React or Respond?

“Bad news never had good timing.”

– John Mayer

Everyone that operates a company understands that mistakes are costly. This is why we invest so much time and effort in setting standards, drafting SOP’s, and creating a system of “backstops” that are designed to detect errors quickly. Early detection many times gives us the opportunity to make corrections before our money, image and integrity are put at risk.

When mistakes make it through the gauntlet of backstops and ultimately affect your business, how do you respond? It’s natural to respond to pain with anger. Nobody welcomes bad news. This is a lesson of leadership that I have learned from both observing others, and drawing from my own experience. One of the biggest reasons for a failing venture that can never seem to get back on track, is a leader’s inability to properly handle bad news. Let’s talk reality here. There are a hundred reasons every day to lose your cool . Some of these are simply irritations. Some however are game changers:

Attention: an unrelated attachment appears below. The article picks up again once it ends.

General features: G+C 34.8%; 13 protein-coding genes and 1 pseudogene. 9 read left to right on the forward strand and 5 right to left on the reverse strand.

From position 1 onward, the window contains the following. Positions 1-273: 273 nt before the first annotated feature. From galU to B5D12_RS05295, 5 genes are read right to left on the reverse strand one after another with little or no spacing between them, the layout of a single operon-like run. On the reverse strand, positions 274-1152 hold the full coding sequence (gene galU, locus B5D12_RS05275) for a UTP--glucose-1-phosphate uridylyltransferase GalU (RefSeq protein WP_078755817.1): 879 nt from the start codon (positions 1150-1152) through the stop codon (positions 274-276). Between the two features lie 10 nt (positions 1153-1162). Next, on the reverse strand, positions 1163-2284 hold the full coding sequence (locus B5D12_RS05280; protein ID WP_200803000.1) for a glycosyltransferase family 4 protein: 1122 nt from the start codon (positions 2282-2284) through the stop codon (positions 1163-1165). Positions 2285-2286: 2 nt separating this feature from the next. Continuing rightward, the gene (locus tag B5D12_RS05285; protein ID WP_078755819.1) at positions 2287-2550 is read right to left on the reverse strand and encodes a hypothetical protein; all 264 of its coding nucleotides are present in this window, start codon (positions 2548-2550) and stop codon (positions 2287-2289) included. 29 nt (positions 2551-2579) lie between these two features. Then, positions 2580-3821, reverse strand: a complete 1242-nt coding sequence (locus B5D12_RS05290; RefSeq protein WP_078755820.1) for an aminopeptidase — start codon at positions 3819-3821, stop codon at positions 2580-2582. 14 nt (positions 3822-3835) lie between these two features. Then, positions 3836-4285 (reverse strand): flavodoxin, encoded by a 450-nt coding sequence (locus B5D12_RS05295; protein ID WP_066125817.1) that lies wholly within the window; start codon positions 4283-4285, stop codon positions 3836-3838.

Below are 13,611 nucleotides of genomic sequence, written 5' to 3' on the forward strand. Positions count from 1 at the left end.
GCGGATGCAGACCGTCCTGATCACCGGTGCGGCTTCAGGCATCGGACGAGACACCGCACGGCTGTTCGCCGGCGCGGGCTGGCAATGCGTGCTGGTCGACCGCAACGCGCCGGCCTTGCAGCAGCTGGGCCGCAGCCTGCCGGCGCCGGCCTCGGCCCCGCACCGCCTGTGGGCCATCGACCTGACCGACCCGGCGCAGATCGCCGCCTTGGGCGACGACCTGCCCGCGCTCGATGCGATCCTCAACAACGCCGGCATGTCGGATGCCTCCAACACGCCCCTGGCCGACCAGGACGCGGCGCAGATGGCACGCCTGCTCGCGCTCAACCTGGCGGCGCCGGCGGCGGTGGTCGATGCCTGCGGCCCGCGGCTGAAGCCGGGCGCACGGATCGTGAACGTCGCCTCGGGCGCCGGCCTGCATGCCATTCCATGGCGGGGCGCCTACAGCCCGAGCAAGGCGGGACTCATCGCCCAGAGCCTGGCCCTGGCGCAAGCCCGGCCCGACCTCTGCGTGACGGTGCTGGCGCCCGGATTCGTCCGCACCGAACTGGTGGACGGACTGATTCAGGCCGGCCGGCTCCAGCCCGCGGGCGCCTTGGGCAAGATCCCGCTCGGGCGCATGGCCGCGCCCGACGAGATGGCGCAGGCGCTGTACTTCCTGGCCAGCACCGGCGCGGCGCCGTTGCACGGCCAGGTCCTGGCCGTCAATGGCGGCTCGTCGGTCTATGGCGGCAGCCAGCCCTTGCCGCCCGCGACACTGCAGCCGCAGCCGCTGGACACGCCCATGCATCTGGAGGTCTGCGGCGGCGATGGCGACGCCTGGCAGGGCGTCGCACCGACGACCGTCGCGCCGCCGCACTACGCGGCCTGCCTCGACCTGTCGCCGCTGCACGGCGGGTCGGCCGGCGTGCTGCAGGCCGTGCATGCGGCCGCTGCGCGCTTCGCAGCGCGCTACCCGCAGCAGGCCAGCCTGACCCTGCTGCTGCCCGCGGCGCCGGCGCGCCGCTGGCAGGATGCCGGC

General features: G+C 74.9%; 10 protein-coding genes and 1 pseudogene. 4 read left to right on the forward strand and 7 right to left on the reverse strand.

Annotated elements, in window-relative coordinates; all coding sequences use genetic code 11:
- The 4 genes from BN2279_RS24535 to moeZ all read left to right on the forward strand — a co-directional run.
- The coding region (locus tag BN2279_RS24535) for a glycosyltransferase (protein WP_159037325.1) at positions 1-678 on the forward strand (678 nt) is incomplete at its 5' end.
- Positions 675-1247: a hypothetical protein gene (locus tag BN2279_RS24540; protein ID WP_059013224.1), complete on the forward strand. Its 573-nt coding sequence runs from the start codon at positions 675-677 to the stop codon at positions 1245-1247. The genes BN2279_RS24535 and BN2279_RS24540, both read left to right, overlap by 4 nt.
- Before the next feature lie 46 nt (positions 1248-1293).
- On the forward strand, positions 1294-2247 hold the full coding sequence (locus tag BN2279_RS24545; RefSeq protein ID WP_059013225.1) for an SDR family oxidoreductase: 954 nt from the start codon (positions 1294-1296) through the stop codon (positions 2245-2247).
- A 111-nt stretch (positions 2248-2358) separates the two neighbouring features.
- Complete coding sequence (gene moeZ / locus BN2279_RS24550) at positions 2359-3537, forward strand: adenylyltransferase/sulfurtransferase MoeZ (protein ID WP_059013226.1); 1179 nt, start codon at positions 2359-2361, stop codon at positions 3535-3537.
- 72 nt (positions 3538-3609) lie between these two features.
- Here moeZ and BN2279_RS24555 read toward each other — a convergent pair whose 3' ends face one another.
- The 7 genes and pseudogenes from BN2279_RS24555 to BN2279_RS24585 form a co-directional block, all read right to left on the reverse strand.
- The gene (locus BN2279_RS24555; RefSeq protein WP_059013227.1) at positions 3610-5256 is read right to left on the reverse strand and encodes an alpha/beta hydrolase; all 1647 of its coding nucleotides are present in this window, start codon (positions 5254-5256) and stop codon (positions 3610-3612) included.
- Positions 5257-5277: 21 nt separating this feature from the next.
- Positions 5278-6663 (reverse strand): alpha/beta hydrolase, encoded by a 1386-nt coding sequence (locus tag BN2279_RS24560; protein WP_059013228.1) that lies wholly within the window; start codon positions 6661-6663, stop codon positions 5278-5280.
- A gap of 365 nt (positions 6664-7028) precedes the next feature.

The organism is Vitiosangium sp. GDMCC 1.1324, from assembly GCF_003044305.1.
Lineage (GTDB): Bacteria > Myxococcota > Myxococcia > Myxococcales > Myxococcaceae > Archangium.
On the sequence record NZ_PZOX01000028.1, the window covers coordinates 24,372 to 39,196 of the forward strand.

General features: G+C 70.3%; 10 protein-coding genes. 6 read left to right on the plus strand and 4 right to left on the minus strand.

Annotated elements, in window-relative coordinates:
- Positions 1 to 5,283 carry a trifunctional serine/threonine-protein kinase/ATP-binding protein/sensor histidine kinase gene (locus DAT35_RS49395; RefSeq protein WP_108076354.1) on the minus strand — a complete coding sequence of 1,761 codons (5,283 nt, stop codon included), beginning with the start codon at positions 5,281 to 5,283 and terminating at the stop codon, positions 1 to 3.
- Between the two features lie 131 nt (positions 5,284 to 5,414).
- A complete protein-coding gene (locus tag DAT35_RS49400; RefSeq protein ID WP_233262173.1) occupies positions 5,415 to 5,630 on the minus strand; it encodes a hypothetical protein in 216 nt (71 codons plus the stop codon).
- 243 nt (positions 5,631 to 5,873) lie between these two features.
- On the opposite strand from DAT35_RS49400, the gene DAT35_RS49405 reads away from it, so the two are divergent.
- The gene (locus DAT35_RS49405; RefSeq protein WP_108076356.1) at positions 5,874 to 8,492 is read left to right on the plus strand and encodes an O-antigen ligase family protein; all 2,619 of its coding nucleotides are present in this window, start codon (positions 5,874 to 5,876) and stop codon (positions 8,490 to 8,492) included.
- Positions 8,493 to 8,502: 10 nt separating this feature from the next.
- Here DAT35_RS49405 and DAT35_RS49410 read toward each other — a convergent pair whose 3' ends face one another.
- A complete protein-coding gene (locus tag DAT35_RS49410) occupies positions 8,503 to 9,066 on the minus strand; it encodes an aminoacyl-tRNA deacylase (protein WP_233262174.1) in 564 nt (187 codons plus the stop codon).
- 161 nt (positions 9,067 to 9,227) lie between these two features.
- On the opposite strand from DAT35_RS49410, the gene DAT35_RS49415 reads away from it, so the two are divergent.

• Your best employee quits to go to work for your biggest competitor.
  • OHSA shows up on your doorstep to “investigate” something.
  • Your best customer just filed bankruptcy.
  • The all new and improved “powder coat” paint is falling off the equipment in sheets.
  • A union grievance shows up on your desk.

These are all “external” issues and it’s a fact of life that sometimes, trouble visits uninvited. You did nothing to deserve it and you couldn’t do anything to prevent it. These items alone can create enough turmoil to affect the normal ebb and flow of the departments, but even more disquieting are the miscues and errors that are made “internally”.

  • We made repairs without getting a customer approval.
  • We wasted half a day and a tank of gas because we had the wrong address
  • That brand new service truck just got totaled.
  • Our welder wasn’t wearing his face shield, now he’s at the hospital.
  • We installed the seals backwards and now we have to replace the entire assembly.